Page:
Originally published in The Hawk Insider’s Fall 2021 edition. Written by Christian Kabbas ’14.
On a crisp fall morning at the beginning of the school year, there was a special recruitment process taking place on RIPTA bus #3 departing Providence for Oakland Beach. Isaac Reyes ‘06 remembers it well.
On board, a handful of Bishop Hendricken students – all of them young men of color – rode the bus to school. As soon as a freshman stepped on board, they were approached by upperclassmen.
“They saw your khaki pants and your blazer and asked, ‘Are you going to Hendricken?’” recounted Reyes. “You’d say ‘Yea,’ and they’d immediately follow up: ‘Alright, we’ve got this club and we want you to come and join.’”
The club they were pitching was known as The Brotherhood, a group formed in 1998 to support students of color at Bishop Hendricken. Originally started by a group of students, including Curtis Coleman and Nedzer Erilus, James Poisson, a member of the Theology faculty, served as the group’s first faculty advocate. The Brotherhood grew steadily throughout the early 2000s under the tutelage of mentors such as Jack Berry and Br. Stephen Casey.
Its goal: serve as a place where Black, Asian, Hispanic and Latino young men could come together to talk about the unique experiences they shared at Hendricken.
“Most of the meetings were us talking about life,” said Joshua Xavier ‘06. “It was very informal, and I think that was the beauty of it.”
The group, which would meet regularly, became a critical home to young men who, at times, felt without one on Bishop Hendricken’s campus. At the time Xavier and Reyes were seniors, just under 6% of the student body were young men of color.
“We could discuss anything,” Reyes said. “I can remember being called a racial slur and having the members of The Brotherhood there to be my support system.”
“What we had in The Brotherhood were other individuals who were going through those unique experiences and incidences,” Xavier commented. “It was fascinating to talk about those experiences in that group because the other guys around you supported you, had your back, and gave you advice.”
But The Brotherhood was about challenging the perspectives of its members, too. In a space that was dedicated to nurturing young men who sometimes felt out of place, there was no place for one-sided thinking.
“Being 15 years old and thinking, ‘This person doesn’t like me because of the color of my skin,’ The Brotherhood was a place that challenged your thoughts,” Reyes noted. “Guys would turn and say, ‘Have you tried to build a relationship with that person?’ or ‘I don’t have issues with that teacher. Have you tried approaching the relationship this way?’”
“It wouldn’t be uncommon for guys to say, ‘Well, maybe you’re seeing the situation differently,’” Xavier mentioned. “We had disagreements.”
Like a family, The Brotherhood functioned as a group that not only looked out for one another, but also held each other to a higher standard. When members missed a meeting, others would check on them. When there were gripes with faculty members or classmates, others would offer another outlook.
“It was fascinating to see all these layers,” commented Xavier on the differing backgrounds of The Brotherhood’s members. “We weren’t just Black and Latino and Asian men. Some of us were from Providence, some of us were from Warwick. Some of us were Catholic, and some of us were Protestant.”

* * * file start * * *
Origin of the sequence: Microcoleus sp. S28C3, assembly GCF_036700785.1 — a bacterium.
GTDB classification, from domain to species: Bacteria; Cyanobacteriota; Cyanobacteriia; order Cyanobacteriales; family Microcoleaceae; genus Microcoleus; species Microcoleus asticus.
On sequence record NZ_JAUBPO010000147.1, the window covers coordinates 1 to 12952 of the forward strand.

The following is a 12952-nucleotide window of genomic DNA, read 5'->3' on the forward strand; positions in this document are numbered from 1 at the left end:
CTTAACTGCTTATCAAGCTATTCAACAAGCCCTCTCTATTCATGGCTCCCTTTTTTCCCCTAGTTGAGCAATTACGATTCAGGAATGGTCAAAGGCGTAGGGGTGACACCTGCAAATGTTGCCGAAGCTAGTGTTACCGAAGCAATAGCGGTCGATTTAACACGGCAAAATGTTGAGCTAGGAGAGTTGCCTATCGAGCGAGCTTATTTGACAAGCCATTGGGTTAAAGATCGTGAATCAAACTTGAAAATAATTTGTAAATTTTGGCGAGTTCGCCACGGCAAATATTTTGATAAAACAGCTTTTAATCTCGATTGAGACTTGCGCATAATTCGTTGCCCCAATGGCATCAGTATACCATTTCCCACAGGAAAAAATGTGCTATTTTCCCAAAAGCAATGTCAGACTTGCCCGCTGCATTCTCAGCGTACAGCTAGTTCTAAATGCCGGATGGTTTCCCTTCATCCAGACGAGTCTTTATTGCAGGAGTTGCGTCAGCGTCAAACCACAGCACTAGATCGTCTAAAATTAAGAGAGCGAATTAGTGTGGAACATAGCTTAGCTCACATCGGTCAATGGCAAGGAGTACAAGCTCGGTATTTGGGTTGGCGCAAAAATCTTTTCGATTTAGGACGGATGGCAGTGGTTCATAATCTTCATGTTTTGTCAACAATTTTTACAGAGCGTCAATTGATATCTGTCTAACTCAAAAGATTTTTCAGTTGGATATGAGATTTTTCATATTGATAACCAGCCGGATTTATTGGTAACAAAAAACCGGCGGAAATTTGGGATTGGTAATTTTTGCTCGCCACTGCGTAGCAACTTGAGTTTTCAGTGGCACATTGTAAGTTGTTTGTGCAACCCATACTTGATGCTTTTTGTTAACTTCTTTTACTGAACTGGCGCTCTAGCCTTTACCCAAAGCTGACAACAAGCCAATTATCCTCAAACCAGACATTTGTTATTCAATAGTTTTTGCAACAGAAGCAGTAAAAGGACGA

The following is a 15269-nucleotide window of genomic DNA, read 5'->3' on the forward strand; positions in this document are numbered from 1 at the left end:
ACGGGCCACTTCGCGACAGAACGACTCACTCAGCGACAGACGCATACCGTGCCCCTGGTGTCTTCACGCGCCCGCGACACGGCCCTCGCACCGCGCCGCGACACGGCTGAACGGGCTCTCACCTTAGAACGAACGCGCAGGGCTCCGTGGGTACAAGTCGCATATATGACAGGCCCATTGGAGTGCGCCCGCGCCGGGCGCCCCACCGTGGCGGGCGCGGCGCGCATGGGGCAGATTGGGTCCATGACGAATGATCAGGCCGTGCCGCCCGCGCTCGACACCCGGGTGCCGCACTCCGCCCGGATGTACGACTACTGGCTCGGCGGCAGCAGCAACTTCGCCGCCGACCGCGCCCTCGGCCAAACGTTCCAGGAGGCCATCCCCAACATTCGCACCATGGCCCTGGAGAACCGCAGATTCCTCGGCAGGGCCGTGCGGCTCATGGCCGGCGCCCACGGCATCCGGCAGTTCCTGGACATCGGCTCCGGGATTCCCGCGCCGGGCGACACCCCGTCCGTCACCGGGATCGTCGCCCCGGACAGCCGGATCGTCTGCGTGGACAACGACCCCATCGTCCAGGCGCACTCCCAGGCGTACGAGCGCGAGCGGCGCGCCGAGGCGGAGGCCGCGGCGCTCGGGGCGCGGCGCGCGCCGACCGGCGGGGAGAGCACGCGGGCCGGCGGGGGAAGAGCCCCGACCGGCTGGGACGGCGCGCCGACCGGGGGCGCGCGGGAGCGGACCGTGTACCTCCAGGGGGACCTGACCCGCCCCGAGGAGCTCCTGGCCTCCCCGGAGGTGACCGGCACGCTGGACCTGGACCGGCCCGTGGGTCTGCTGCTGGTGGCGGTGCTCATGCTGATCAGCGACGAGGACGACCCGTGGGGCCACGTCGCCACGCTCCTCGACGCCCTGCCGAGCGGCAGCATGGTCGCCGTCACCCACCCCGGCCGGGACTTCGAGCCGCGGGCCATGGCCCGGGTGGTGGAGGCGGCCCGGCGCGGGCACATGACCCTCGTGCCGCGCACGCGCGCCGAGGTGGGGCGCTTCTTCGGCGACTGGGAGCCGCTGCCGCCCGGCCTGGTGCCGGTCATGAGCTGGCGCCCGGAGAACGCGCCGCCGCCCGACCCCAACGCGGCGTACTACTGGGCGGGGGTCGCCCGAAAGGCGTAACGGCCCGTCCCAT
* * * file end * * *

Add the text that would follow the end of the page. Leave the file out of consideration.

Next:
Within this melting pot of young men, the group found strength. And at the head of this band of brothers was Jack Berry, the group’s “biggest cheerleader,” according to Xavier.
Berry served as The Brotherhood’s moderator – and more importantly – its faculty advocate. When members of The Brotherhood were having difficulties or encountering issues, Berry was there not only to listen and challenge, but defend.
“If you wanted someone in your corner, it was him,” remarked Reyes reflecting on Berry’s impact. “You wanted to go through walls for him because you knew he would do the same for you. For many of us growing up without father figures, Jack Berry was that father figure for us; to sit there and put life in perspective, to challenge you, but also protect you.”
In addition to serving as a conduit between The Brotherhood, administration, and faculty, Berry was a mediator for all parties on subjects that were difficult to talk about – a role that was not only important to Reyes and Xavier, but critical to the group’s success.
“He was perfect at balancing all interests at play,” Xavier marveled. “He was a master at standing up for us, but also providing us the opposite perspective all while not justifying the mistakes. I don’t know how he did it.”
“Provide and preside,” Reyes added. “That what a father would do.”
While The Brotherhood was an important mental health resource and social support to its members, not everyone understood its role for students of color. Reyes recounted some of the misunderstandings from his classmates: “Some thought we went there and talked about gang stories in Providence, or shootouts on our streets. But it wasn’t that. It was something that we needed.”
The Brotherhood forged on until it slowly petered out in the mid-2010s. Following a roundtable discussion on diversity, equity, and inclusion at Bishop Hendricken in the wake of the George Floyd murder, Xavier recommended that if students felt they wanted to have a group like The Brotherhood – to talk about their unique experiences as young men of color – they should.
In spring 2020, after engaging students, Bishop Hendricken launched Born to Stand Out, a group for students of color inspired by The Brotherhood. Today, the group has Xavier’s and Reyes’ classmate, John Manning ‘06, as its faculty advocate alongside Sarah Murray, Dean of Teaching and Learning.